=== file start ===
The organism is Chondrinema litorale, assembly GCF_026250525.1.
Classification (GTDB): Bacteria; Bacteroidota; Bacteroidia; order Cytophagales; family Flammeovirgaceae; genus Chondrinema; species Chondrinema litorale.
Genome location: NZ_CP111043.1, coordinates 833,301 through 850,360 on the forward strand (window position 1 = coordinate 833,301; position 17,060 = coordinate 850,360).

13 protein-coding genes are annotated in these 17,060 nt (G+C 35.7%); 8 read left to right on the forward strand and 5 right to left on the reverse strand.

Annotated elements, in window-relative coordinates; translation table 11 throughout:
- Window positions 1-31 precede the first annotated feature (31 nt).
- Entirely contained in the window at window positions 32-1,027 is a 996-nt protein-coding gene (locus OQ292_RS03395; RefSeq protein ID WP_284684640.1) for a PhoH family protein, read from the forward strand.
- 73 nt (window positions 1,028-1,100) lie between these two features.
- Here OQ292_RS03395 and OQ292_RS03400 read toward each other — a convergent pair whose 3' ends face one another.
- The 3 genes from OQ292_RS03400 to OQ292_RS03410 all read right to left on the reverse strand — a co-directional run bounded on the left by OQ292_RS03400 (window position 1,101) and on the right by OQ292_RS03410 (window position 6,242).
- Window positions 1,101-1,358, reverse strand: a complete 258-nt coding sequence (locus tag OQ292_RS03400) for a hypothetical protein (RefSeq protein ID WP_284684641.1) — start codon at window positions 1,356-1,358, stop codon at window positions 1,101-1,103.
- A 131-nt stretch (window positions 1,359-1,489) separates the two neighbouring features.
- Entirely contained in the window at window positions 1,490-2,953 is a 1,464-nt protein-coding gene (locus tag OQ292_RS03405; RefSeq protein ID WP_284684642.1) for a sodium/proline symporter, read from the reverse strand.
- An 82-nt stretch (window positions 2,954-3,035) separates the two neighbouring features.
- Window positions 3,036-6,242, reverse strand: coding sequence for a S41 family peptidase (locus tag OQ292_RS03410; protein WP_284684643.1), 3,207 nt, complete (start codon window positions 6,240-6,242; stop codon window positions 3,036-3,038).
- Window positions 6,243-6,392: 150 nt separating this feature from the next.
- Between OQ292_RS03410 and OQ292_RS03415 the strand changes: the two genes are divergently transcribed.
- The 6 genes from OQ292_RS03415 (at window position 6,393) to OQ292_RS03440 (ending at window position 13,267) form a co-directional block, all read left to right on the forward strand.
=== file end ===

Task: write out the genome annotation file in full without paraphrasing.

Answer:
The organism is Chondrinema litorale, assembly GCF_026250525.1.
Classification (GTDB): Bacteria; Bacteroidota; Bacteroidia; order Cytophagales; family Flammeovirgaceae; genus Chondrinema; species Chondrinema litorale.
Genome location: NZ_CP111043.1, coordinates 833,301 through 850,360 on the forward strand (window position 1 = coordinate 833,301; position 17,060 = coordinate 850,360).

13 protein-coding genes are annotated in these 17,060 nt (G+C 35.7%); 8 read left to right on the forward strand and 5 right to left on the reverse strand.

Annotated elements, in window-relative coordinates; translation table 11 throughout:
- Window positions 1-31 precede the first annotated feature (31 nt).
- Entirely contained in the window at window positions 32-1,027 is a 996-nt protein-coding gene (locus OQ292_RS03395; RefSeq protein ID WP_284684640.1) for a PhoH family protein, read from the forward strand.
- 73 nt (window positions 1,028-1,100) lie between these two features.
- Here OQ292_RS03395 and OQ292_RS03400 read toward each other — a convergent pair whose 3' ends face one another.
- The 3 genes from OQ292_RS03400 to OQ292_RS03410 all read right to left on the reverse strand — a co-directional run bounded on the left by OQ292_RS03400 (window position 1,101) and on the right by OQ292_RS03410 (window position 6,242).
- Window positions 1,101-1,358, reverse strand: a complete 258-nt coding sequence (locus tag OQ292_RS03400) for a hypothetical protein (RefSeq protein ID WP_284684641.1) — start codon at window positions 1,356-1,358, stop codon at window positions 1,101-1,103.
- A 131-nt stretch (window positions 1,359-1,489) separates the two neighbouring features.
- Entirely contained in the window at window positions 1,490-2,953 is a 1,464-nt protein-coding gene (locus tag OQ292_RS03405; RefSeq protein ID WP_284684642.1) for a sodium/proline symporter, read from the reverse strand.
- An 82-nt stretch (window positions 2,954-3,035) separates the two neighbouring features.
- Window positions 3,036-6,242, reverse strand: coding sequence for a S41 family peptidase (locus tag OQ292_RS03410; protein WP_284684643.1), 3,207 nt, complete (start codon window positions 6,240-6,242; stop codon window positions 3,036-3,038).
- Window positions 6,243-6,392: 150 nt separating this feature from the next.
- Between OQ292_RS03410 and OQ292_RS03415 the strand changes: the two genes are divergently transcribed.
- The 6 genes from OQ292_RS03415 (at window position 6,393) to OQ292_RS03440 (ending at window position 13,267) form a co-directional block, all read left to right on the forward strand.